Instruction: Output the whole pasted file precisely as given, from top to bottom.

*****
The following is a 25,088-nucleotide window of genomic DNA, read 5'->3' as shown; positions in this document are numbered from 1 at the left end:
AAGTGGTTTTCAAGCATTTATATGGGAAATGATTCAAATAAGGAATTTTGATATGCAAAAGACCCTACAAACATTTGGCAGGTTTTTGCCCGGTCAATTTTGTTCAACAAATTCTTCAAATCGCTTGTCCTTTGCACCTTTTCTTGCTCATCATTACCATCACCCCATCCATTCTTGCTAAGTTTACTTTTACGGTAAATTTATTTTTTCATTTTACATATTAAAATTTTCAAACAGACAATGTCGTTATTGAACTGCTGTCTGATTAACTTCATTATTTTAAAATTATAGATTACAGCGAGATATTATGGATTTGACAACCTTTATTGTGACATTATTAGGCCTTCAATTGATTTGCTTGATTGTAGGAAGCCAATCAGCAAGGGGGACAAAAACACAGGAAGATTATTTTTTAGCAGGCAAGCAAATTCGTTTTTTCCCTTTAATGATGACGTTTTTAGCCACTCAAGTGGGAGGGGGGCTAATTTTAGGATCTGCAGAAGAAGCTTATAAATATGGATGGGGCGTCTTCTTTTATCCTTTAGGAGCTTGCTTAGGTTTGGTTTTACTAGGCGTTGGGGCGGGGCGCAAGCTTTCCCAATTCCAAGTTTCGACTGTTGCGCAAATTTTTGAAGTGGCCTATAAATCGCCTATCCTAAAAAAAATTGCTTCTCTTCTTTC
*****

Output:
The following is a 25,088-nucleotide window of genomic DNA, read 5'->3' as shown; positions in this document are numbered from 1 at the left end:
AAGTGGTTTTCAAGCATTTATATGGGAAATGATTCAAATAAGGAATTTTGATATGCAAAAGACCCTACAAACATTTGGCAGGTTTTTGCCCGGTCAATTTTGTTCAACAAATTCTTCAAATCGCTTGTCCTTTGCACCTTTTCTTGCTCATCATTACCATCACCCCATCCATTCTTGCTAAGTTTACTTTTACGGTAAATTTATTTTTTCATTTTACATATTAAAATTTTCAAACAGACAATGTCGTTATTGAACTGCTGTCTGATTAACTTCATTATTTTAAAATTATAGATTACAGCGAGATATTATGGATTTGACAACCTTTATTGTGACATTATTAGGCCTTCAATTGATTTGCTTGATTGTAGGAAGCCAATCAGCAAGGGGGACAAAAACACAGGAAGATTATTTTTTAGCAGGCAAGCAAATTCGTTTTTTCCCTTTAATGATGACGTTTTTAGCCACTCAAGTGGGAGGGGGGCTAATTTTAGGATCTGCAGAAGAAGCTTATAAATATGGATGGGGCGTCTTCTTTTATCCTTTAGGAGCTTGCTTAGGTTTGGTTTTACTAGGCGTTGGGGCGGGGCGCAAGCTTTCCCAATTCCAAGTTTCGACTGTTGCGCAAATTTTTGAAGTGGCCTATAAATCGCCTATCCTAAAAAAAATTGCTTCTCTTCTTTC